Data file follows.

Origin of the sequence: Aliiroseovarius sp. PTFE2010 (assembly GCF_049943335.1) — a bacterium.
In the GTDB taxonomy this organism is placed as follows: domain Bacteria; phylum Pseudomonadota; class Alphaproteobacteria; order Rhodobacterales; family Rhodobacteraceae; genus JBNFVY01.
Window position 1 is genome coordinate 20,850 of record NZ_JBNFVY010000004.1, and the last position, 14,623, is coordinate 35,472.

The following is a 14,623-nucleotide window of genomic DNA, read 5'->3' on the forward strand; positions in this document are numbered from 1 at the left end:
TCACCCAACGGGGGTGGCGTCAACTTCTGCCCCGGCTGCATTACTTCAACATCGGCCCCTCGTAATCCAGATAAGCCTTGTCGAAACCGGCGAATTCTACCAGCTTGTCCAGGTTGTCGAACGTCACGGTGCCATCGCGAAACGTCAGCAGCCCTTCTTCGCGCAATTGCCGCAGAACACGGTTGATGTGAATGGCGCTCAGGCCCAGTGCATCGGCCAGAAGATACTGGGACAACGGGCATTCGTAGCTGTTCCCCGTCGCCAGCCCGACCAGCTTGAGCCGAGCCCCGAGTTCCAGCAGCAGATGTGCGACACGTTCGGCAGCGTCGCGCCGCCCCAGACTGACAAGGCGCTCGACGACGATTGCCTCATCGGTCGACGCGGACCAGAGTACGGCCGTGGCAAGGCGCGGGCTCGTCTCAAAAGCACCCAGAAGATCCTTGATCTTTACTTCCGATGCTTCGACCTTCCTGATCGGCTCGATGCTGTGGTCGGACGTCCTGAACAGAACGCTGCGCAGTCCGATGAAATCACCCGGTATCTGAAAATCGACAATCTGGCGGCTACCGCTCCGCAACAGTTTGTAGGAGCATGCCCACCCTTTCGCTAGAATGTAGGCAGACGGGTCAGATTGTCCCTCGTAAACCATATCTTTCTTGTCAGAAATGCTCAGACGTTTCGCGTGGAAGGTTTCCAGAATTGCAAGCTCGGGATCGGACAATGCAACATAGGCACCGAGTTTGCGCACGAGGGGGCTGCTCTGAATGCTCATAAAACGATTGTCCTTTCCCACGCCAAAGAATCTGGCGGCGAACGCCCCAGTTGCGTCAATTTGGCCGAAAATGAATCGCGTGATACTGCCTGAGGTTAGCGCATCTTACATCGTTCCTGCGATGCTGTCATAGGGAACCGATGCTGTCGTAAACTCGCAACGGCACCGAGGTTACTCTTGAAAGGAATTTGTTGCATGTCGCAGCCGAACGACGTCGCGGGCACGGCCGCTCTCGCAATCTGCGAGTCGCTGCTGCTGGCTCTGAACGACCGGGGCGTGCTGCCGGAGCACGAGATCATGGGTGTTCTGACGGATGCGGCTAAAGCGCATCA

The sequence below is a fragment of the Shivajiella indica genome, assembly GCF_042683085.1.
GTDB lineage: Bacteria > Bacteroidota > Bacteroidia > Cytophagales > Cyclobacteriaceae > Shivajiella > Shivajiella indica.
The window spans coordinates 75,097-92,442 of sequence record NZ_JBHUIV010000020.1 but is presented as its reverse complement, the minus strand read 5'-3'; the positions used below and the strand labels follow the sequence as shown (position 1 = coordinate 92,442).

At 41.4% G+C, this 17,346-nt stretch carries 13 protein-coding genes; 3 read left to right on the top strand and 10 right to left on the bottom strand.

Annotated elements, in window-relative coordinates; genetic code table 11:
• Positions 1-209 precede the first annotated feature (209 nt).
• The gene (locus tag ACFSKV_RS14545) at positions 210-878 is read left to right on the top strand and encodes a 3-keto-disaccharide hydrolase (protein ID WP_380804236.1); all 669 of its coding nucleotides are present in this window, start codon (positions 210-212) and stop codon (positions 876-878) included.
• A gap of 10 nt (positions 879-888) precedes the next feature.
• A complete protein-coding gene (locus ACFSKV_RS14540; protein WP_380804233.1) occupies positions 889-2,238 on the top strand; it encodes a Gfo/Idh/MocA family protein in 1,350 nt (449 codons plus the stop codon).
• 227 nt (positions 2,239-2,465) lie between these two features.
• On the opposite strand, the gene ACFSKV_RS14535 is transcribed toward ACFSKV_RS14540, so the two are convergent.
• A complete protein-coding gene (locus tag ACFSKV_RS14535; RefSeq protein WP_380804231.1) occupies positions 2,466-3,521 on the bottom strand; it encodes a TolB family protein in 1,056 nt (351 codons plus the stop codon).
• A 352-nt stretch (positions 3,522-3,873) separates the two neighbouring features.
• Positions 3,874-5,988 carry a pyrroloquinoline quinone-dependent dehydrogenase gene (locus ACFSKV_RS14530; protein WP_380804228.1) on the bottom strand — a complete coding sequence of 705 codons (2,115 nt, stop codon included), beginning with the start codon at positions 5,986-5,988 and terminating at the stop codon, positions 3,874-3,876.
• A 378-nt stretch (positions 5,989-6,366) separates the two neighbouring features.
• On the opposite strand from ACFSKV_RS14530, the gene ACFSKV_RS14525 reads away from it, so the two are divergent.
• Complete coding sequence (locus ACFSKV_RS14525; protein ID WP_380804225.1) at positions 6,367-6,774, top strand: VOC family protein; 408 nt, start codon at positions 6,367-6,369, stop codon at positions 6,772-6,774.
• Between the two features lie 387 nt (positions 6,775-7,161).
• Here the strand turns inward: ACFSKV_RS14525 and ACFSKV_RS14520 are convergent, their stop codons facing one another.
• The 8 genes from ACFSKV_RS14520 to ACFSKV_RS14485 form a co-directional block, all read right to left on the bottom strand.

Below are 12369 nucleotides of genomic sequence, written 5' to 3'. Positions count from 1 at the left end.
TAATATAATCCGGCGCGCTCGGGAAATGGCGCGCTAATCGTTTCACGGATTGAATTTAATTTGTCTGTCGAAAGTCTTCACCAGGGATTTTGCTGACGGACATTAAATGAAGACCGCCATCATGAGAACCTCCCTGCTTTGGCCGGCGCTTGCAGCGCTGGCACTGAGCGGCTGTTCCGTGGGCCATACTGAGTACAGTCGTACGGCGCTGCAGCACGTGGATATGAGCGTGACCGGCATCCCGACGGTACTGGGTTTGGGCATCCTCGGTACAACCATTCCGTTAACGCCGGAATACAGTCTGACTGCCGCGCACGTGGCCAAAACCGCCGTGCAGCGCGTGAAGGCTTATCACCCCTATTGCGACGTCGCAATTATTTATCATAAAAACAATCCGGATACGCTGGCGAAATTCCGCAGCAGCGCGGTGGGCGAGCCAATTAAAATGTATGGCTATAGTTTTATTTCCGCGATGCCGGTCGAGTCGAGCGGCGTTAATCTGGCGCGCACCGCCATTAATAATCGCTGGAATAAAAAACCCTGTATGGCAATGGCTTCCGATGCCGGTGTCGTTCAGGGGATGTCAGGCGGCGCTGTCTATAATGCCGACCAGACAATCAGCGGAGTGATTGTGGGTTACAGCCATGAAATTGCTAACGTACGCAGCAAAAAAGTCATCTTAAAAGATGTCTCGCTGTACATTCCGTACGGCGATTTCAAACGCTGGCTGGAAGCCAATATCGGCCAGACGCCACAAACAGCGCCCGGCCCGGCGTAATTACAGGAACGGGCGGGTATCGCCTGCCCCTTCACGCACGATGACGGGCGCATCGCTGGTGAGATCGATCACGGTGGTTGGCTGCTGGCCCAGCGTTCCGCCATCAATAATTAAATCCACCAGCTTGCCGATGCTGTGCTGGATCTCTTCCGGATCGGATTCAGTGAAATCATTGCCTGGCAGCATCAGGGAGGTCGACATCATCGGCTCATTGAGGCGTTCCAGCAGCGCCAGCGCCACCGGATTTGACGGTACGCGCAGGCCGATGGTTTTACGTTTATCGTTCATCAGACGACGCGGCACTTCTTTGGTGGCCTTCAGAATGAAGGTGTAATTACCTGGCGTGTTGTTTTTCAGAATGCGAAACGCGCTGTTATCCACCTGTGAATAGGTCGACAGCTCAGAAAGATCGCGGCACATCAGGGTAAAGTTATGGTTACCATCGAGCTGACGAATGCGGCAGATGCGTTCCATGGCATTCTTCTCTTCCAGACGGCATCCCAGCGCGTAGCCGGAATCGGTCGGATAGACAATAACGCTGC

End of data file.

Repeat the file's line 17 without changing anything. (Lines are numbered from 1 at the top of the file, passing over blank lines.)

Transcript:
• A complete protein-coding gene (locus tag ACFSKV_RS14535; RefSeq protein WP_380804231.1) occupies positions 2,466-3,521 on the bottom strand; it encodes a TolB family protein in 1,056 nt (351 codons plus the stop codon).